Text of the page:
5. New Separation of Powers (Rajeev) Germany: Parliamentary Dissolution Case (1984) (extract to be shared via e-mail) Pakistan: Muhammad Nawaz Sharif v. Federation of Pakistan (extract to be shared via email) Eric Barendt, Separation of Powers and Constitutional Government, Public Law 599 (1995) Bruce Ackerman, The New Separation of Powers, 113 Harvard Law Review 633 (2000) (pp. 634-688) Steven G. Calabresi, The Virtues of Presidential Government, 18 CONSTITUTIONAL COMMENTARY 51 (2001) Alfred Stepan and Cindy Skatch, Constitutional Frameworks and Democratic Consolidation: Parliamentarianism versus Presidentialism, World Politics 46 (1), pp. 122 (1993) Cindy Skatch, The 'Newest' Separation of Powers, 5 ICON, pp. 93-121 Optional Reading: Alec Stone, Constitutional adjudication and Parliamentary democracy in West European Politics 25: 77-100 (2002) Richard Albert, The Fusion of Presidentialism and Parliamentarism (to be shared via email)
Carlos Santiago Nino, Transition to Democracy, Corporatism and Presidentialism with Special Reference to Latin America (to be shared via e-mail)
6. Judicial Review: Democracy and Constitutionalism (Rajeev) Alexander Bickel, Establishment and General Justification of Judicial Review in THE LEAST DANGEROUS BRANCH: THE SUPREME COURT AT THE BAR OF POLITICS Yale University Press, pp. 1-33, (1986) Jeremy Waldron, Representative Lawmaking, 89 BU Law Rev. 335 (2009) Germany: Klass case (read extract to be sent via e-mail) India: Kesavananda Bharati v. State of Kerala, AIR 1973 SC 1461 (read extract to be sent via e-mail) Sudhir Krishnaswamy, DEMOCRACY AND CONSTITUTIONALISM IN INDIA: A STUDY OF THE BASIC STRUCTURE DOCTRINE, (chapter 5) pp.? (2009) Raju Ramachandran, Book Review: Sudhir Krishnaswamy: Democracy and Constitutionalism in India—A Study of the Basic Structure Doctrine, 13 Indian Journal of Constitutional Law 213 (2009) Gary Jeffrey Jacobsohn, An Unconstitutional Constitution? A Comparative Perspective, 4 ICON 460 (2006) Richard Albert, Constitutional Handcuffs, 42 Arizona State Law Journal pp.? (2010)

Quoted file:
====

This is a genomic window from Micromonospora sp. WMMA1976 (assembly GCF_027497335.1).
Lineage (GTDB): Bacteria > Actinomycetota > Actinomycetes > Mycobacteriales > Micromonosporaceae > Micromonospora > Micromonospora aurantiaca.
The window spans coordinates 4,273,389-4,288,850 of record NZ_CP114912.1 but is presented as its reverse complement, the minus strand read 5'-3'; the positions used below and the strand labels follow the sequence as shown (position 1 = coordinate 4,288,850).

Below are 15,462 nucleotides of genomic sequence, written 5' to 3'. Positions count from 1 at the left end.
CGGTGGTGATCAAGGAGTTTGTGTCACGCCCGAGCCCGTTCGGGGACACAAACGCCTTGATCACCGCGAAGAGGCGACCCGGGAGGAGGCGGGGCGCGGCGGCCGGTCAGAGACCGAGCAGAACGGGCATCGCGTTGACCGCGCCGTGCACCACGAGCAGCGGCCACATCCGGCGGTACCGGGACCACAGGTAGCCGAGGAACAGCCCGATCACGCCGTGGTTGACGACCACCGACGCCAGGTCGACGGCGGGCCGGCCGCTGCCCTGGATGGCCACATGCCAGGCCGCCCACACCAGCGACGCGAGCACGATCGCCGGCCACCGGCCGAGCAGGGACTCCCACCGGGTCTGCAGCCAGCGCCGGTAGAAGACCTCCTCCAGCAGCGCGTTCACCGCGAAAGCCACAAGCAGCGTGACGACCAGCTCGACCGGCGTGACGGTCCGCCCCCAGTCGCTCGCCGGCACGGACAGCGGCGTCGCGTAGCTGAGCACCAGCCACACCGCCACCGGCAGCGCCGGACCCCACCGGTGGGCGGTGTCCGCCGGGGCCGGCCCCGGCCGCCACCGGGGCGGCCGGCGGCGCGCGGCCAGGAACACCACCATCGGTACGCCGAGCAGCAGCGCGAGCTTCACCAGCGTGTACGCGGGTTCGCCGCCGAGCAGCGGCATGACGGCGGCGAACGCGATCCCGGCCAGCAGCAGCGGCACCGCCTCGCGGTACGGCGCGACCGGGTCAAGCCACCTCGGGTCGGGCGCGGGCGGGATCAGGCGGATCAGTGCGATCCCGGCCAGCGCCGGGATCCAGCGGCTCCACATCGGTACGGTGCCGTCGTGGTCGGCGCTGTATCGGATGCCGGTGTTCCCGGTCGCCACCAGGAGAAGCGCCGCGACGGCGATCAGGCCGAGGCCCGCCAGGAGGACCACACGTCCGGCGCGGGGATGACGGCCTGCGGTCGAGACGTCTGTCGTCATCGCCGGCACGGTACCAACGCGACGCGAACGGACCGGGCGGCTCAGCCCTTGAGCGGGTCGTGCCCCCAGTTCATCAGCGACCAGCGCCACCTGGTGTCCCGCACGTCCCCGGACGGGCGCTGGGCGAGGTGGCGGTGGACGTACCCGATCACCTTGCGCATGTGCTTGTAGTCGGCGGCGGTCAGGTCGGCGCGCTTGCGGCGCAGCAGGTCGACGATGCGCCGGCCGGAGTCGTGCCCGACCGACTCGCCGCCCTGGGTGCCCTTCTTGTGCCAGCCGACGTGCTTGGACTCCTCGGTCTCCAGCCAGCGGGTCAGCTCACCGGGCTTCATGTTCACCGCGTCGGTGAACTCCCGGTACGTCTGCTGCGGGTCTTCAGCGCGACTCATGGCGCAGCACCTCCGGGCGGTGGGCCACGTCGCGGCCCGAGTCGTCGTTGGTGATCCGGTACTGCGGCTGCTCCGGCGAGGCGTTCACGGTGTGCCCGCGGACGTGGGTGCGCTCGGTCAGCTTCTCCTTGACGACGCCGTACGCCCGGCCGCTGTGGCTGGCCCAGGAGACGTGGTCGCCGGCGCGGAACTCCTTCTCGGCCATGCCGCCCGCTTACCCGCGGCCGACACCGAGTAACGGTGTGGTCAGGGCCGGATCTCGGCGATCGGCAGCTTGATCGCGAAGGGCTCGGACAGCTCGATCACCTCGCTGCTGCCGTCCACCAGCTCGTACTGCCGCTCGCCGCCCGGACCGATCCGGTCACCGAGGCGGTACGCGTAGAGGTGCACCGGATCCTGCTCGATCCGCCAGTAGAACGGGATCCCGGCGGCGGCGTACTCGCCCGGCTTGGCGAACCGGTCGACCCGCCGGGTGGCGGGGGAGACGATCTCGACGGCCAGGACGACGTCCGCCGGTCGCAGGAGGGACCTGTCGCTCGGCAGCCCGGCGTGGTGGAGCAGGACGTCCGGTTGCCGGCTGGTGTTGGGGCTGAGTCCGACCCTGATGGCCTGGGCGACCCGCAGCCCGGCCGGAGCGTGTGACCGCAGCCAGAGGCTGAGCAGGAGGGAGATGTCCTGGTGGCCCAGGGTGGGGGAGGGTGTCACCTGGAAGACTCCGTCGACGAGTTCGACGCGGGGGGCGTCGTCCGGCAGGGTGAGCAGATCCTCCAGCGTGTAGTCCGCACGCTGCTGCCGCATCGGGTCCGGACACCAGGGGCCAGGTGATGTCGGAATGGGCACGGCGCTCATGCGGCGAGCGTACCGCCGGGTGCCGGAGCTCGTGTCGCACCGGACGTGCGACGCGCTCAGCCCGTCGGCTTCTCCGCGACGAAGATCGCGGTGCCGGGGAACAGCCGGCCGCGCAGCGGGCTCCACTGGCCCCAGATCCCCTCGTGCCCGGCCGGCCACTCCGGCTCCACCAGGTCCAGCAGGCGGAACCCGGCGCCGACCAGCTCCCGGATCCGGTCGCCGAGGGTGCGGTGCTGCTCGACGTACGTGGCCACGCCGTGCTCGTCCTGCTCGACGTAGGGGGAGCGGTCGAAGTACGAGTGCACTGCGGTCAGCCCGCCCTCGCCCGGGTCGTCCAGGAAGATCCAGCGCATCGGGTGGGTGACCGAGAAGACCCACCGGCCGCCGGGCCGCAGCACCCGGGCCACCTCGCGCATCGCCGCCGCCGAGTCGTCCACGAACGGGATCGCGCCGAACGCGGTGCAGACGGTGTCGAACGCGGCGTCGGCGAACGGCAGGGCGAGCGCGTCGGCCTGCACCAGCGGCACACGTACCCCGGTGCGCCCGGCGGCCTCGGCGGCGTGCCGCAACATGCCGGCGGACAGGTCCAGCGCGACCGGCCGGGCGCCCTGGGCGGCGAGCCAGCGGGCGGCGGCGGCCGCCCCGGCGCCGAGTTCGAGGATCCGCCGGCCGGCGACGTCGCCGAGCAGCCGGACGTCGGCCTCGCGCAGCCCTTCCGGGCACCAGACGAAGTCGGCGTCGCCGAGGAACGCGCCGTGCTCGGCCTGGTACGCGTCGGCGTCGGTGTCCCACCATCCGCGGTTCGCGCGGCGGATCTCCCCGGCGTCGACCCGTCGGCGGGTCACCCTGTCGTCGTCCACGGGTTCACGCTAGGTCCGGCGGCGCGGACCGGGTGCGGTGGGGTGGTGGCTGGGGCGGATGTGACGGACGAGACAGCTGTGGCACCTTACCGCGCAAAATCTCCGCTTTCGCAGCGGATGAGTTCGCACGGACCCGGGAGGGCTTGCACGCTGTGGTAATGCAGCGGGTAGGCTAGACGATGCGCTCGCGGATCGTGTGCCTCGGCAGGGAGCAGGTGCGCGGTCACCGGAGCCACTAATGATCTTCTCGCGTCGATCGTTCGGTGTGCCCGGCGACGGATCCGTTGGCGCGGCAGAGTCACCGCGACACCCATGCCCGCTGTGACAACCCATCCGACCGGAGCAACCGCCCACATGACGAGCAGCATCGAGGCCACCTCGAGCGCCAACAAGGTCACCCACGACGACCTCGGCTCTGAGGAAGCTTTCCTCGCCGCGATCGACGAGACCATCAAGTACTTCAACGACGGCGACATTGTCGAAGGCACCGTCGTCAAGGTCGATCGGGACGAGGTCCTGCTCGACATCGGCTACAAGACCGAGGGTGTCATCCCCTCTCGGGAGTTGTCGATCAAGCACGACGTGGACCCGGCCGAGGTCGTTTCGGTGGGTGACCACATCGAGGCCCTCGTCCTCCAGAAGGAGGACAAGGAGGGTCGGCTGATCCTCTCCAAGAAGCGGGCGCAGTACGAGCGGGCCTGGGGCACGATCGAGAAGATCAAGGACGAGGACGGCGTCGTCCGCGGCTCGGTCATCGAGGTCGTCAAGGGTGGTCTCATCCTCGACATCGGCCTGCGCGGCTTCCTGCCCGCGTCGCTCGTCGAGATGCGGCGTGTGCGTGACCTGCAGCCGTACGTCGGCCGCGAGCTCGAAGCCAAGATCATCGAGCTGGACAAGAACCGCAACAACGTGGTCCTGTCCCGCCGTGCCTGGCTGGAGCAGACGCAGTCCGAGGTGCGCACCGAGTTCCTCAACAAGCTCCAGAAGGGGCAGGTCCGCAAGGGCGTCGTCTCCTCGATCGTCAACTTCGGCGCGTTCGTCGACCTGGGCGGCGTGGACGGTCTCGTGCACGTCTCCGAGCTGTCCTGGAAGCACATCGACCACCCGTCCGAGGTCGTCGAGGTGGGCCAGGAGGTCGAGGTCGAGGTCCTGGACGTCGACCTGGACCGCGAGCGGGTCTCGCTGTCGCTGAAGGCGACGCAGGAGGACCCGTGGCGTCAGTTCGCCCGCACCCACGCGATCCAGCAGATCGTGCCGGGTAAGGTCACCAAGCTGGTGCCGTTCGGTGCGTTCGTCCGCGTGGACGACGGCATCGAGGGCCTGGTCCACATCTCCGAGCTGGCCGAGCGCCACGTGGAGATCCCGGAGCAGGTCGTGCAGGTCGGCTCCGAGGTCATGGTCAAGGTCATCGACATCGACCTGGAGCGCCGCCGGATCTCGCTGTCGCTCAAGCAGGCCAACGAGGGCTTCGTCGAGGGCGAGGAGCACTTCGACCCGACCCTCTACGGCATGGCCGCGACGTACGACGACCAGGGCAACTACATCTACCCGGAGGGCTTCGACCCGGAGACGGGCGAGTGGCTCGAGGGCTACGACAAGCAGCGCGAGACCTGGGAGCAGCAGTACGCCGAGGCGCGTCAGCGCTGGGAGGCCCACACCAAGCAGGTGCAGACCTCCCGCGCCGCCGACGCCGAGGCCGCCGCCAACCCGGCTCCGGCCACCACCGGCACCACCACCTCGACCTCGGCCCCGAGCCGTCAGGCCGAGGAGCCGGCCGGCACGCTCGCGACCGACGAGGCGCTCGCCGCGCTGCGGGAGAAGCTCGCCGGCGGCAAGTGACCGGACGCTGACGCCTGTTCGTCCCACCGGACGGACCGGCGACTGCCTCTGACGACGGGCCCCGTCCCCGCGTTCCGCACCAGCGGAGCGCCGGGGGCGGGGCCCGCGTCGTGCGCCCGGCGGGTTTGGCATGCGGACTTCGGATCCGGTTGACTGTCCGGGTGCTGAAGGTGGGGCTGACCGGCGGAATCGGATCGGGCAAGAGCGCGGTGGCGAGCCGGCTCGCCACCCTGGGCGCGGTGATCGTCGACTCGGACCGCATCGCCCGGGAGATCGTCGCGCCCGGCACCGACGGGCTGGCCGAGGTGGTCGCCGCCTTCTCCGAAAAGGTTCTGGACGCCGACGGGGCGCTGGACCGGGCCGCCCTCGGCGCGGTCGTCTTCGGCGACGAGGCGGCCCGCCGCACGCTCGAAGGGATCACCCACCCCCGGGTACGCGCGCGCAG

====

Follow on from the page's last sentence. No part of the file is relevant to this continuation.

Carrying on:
7. State of Emergency: Extraordinary Powers and Ordinary Limits (Vik) USA: Ex Parte Milligan (1866) Malaysia: The Cheng Poh v. Public Prosecutor (1980) S.R. Bommai v. Union of India, (1994) 3 SCC 1 (read extract to be sent via e-mail) Gary Jeffrey Jacobsohn, Bommai and the Judicial Power: A View from the United States, 2 Indian Journal of Constitutional Law 38 (2008) William Banks & Alejandro D. Carrio, Presedential Systems in Stress: Emergency Powers in Argentina and the United States, 15 Mich. J. Int. Law (1993)
Optional Reading: K. Suryaprasad, ARTICLE 356 OF THE CONSTITUTION OF INDIA: PROMISE AND PERFORMANCE (New Delhi: Konishka Publishers, 2001)